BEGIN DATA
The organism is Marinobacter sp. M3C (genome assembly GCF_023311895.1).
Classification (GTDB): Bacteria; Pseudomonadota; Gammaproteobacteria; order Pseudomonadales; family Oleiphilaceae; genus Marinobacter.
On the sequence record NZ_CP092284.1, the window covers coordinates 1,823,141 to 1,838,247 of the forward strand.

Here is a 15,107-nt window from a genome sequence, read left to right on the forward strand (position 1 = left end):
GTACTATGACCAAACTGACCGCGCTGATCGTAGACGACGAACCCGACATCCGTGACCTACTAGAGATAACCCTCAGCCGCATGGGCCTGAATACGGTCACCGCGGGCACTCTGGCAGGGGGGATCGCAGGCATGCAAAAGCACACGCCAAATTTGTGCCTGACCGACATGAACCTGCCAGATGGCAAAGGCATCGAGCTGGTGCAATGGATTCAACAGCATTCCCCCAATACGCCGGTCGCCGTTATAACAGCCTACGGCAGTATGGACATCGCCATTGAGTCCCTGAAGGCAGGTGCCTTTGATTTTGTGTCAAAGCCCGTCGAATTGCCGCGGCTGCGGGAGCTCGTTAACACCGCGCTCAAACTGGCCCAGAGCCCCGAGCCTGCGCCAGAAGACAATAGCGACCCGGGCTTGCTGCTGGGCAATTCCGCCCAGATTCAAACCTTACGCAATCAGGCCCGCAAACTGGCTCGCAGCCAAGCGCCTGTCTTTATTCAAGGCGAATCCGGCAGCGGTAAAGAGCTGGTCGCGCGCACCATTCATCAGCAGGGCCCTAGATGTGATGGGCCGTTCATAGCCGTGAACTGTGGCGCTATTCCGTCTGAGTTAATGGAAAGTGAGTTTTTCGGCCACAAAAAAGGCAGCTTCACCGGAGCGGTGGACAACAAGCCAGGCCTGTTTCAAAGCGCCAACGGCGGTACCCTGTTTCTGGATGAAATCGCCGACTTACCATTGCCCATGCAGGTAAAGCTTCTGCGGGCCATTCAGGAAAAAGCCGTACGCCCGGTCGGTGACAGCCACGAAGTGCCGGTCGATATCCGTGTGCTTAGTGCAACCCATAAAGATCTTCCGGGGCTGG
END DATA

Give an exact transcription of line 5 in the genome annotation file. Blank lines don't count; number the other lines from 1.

GTACTATGACCAAACTGACCGCGCTGATCGTAGACGACGAACCCGACATCCGTGACCTACTAGAGATAACCCTCAGCCGCATGGGCCTGAATACGGTCACCGCGGGCACTCTGGCAGGGGGGATCGCAGGCATGCAAAAGCACACGCCAAATTTGTGCCTGACCGACATGAACCTGCCAGATGGCAAAGGCATCGAGCTGGTGCAATGGATTCAACAGCATTCCCCCAATACGCCGGTCGCCGTTATAACAGCCTACGGCAGTATGGACATCGCCATTGAGTCCCTGAAGGCAGGTGCCTTTGATTTTGTGTCAAAGCCCGTCGAATTGCCGCGGCTGCGGGAGCTCGTTAACACCGCGCTCAAACTGGCCCAGAGCCCCGAGCCTGCGCCAGAAGACAATAGCGACCCGGGCTTGCTGCTGGGCAATTCCGCCCAGATTCAAACCTTACGCAATCAGGCCCGCAAACTGGCTCGCAGCCAAGCGCCTGTCTTTATTCAAGGCGAATCCGGCAGCGGTAAAGAGCTGGTCGCGCGCACCATTCATCAGCAGGGCCCTAGATGTGATGGGCCGTTCATAGCCGTGAACTGTGGCGCTATTCCGTCTGAGTTAATGGAAAGTGAGTTTTTCGGCCACAAAAAAGGCAGCTTCACCGGAGCGGTGGACAACAAGCCAGGCCTGTTTCAAAGCGCCAACGGCGGTACCCTGTTTCTGGATGAAATCGCCGACTTACCATTGCCCATGCAGGTAAAGCTTCTGCGGGCCATTCAGGAAAAAGCCGTACGCCCGGTCGGTGACAGCCACGAAGTGCCGGTCGATATCCGTGTGCTTAGTGCAACCCATAAAGATCTTCCGGGGCTGG